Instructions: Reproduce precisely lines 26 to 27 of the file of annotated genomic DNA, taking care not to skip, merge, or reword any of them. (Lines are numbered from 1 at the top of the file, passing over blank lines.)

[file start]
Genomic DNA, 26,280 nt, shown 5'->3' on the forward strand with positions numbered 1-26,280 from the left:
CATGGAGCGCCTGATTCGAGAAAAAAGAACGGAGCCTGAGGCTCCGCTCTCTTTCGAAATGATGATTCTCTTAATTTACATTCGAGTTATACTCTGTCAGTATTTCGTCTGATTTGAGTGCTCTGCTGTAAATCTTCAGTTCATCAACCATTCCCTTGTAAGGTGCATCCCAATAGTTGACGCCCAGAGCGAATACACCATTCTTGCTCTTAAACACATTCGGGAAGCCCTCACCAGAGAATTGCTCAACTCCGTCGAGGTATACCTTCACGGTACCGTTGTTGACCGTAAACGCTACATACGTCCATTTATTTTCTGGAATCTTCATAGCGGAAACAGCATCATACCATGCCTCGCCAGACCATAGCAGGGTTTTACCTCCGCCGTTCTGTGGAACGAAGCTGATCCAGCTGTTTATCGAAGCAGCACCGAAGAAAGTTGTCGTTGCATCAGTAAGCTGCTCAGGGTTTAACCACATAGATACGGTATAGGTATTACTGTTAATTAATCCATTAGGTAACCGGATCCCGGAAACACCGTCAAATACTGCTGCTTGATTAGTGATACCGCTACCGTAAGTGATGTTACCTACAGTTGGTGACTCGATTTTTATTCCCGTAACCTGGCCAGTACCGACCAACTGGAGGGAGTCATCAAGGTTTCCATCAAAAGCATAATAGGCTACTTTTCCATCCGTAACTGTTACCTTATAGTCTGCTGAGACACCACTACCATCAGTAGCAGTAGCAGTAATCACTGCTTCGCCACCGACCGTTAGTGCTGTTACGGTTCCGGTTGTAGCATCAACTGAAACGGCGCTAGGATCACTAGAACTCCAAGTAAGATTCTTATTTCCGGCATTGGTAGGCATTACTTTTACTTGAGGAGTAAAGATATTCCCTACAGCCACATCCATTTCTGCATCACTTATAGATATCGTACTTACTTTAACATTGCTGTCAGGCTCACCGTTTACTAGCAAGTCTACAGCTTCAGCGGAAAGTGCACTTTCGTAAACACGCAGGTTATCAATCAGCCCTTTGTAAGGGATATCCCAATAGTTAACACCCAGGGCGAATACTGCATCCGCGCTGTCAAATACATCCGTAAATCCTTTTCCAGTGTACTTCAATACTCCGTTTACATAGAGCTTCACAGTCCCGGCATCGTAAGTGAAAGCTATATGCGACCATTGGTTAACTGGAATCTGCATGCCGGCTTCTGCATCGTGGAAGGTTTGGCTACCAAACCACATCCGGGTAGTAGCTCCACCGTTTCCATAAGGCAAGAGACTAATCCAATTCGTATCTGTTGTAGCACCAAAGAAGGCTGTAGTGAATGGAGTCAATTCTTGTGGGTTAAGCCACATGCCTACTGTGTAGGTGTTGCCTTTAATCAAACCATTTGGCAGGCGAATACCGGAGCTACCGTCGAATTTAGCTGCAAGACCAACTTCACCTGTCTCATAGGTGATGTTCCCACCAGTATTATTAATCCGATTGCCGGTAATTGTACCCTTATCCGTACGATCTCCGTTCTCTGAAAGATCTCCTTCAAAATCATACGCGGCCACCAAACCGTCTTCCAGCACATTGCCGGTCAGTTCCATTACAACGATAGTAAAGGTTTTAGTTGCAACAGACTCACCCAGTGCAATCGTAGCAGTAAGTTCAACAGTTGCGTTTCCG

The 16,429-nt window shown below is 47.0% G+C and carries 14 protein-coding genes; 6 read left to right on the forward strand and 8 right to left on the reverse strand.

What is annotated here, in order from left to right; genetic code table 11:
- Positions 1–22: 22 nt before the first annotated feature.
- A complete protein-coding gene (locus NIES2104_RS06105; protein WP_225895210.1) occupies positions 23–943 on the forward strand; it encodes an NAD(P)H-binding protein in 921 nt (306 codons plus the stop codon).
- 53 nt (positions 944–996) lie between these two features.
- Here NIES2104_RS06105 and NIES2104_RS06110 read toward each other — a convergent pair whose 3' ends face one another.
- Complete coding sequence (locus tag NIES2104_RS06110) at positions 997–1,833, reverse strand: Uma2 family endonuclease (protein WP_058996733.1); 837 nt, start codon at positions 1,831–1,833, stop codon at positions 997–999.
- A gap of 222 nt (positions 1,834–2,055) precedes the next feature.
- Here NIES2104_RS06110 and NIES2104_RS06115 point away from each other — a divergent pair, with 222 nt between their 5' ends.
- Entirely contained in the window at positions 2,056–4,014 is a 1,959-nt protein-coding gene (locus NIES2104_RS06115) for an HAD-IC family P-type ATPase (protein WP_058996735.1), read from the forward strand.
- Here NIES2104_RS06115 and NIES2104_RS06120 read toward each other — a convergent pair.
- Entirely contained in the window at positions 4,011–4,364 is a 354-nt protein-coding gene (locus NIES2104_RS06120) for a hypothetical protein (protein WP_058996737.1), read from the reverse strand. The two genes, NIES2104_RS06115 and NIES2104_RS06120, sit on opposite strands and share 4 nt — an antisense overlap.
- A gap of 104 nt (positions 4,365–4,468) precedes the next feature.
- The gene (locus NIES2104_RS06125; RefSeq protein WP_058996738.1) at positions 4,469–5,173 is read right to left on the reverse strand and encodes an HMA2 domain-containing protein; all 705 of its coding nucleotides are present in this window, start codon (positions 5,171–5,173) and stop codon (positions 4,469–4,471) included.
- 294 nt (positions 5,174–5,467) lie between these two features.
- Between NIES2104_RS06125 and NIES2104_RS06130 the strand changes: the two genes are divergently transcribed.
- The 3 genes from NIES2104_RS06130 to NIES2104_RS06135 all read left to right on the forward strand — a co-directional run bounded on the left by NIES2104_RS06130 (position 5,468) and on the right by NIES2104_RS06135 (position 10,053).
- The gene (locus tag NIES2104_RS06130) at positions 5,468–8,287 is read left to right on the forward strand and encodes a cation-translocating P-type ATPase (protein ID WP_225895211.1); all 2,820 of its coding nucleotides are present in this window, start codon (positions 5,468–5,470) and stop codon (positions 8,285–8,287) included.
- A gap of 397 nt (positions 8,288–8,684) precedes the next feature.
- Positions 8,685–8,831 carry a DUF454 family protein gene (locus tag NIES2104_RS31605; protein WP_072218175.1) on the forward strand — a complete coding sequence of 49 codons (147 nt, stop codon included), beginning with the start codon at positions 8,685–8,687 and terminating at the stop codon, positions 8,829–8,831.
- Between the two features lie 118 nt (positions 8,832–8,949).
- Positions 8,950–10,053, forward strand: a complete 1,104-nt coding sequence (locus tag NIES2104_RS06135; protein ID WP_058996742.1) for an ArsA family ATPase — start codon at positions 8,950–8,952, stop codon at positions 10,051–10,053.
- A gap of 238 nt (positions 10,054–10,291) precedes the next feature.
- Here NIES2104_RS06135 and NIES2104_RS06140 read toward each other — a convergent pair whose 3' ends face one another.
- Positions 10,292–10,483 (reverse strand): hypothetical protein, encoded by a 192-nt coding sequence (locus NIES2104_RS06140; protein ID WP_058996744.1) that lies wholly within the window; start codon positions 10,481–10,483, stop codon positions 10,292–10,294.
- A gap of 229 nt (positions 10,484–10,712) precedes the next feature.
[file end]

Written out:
- Here NIES2104_RS06135 and NIES2104_RS06140 read toward each other — a convergent pair whose 3' ends face one another.
- Positions 10,292–10,483 (reverse strand): hypothetical protein, encoded by a 192-nt coding sequence (locus NIES2104_RS06140; protein ID WP_058996744.1) that lies wholly within the window; start codon positions 10,481–10,483, stop codon positions 10,292–10,294.